Iris Apfel is totally amazing! She is, in my opinion, a doyenne, a genius, a maestra, a wizzard, a prima dona (stop me before I embarrass myself) of fashion! At 88 years of age, she's a legendary style icon who continues to challenge visual culture with radical juxtapositions of disparate influences in spectacular, unexpected and playful wardrobe combinations. Her garments are fabulous, but her jewelry just knocks my socks off. If I had the $$$$ to be able to dress like her, I'd spend it all in a hot minute just to be able to dash headlong into my 70s in my idea of fashion perfection!

Enough!! Have a look for yourself:

Iris at home (she furnishes her house like she adorns her body...!):

I rest my case!!

Sunday, July 4, 2010

Returning from The Journey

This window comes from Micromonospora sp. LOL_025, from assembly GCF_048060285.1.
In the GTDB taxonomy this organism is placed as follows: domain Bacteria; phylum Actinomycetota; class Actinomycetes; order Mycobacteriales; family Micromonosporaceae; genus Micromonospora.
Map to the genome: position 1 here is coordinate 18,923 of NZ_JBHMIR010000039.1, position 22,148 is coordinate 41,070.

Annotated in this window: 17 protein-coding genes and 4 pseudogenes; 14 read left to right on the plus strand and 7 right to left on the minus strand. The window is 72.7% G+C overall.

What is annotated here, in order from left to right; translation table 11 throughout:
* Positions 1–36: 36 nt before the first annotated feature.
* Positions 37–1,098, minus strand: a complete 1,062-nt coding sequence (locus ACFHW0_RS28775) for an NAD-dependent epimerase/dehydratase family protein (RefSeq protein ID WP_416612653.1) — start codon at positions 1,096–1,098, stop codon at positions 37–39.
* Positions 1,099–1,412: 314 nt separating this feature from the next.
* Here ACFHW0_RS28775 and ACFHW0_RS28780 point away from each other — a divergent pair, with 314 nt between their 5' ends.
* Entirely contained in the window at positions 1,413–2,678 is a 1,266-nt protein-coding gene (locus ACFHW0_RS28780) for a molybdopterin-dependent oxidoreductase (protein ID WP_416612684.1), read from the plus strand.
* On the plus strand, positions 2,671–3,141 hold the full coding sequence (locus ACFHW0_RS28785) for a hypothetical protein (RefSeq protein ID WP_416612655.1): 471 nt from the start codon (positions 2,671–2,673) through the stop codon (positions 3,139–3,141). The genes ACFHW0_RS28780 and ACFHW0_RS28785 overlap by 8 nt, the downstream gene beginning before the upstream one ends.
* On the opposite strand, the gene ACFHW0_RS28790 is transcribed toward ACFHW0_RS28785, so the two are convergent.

My computer blackout (advertised in the previous post) lasted the intended week, but my blog blackout has gone off scale. The reason being... I simply wasn't in the mood. My BWO (Blogging Without Obligation) certification allows me that luxury and I decided to exercise it. Life has been on hold for the last few months as we helped one of our beloved felines transition. Diana left us on June 17th after nearly a year of intensive nursing care and total dedication from my awesome husband and co-cat parent. There aren't enough words to express my feelings of love and gratitude for Martin's total commitment to the task of caring for Diana. He literally put his own life on hold for the past few months in order to dedicate himself to her care. If we were to go by test results and other medical statistics, Diana should have died sometime last year, but, test results and examinations be damned, she lived for months beyond that medical prediction. I'm absolutely convinced it was due to Martin's love and care. Until her dying day, she appeared to be pain free, comfortable, interactive with both us and the other cats, affectionate, playful, and interested in what was going on around her. She loved lying in the sun, or in front of the fireplace, and especially enjoyed sitting in Martin's lap on a suny day out on the patio. Behind the scenes, Martin was feeding her four times a day through her esophageal feeding tube, dealing with the preparation (measuring, grinding, blending, diluting, mixing and orchestrating) of a dozen drugs, administering twice-daily sub-cutaneous fluids, dealing with daily dressing changes, at least twice-weekly vet visits in Vallejo, and bi-weekly vet visits at UC Davis, and countless other ditzy details that would have driven me bonkers. I wasn't totally idle throughout all of this - there still remained the care and feeding of the 21 other cats, preparing Diana's special food, keeping Martin and me fed and in clean underwear, shopping, keeping the garden presentable, and occasionally vacuuming up the substratum of cat fur from our beleaguered carpets.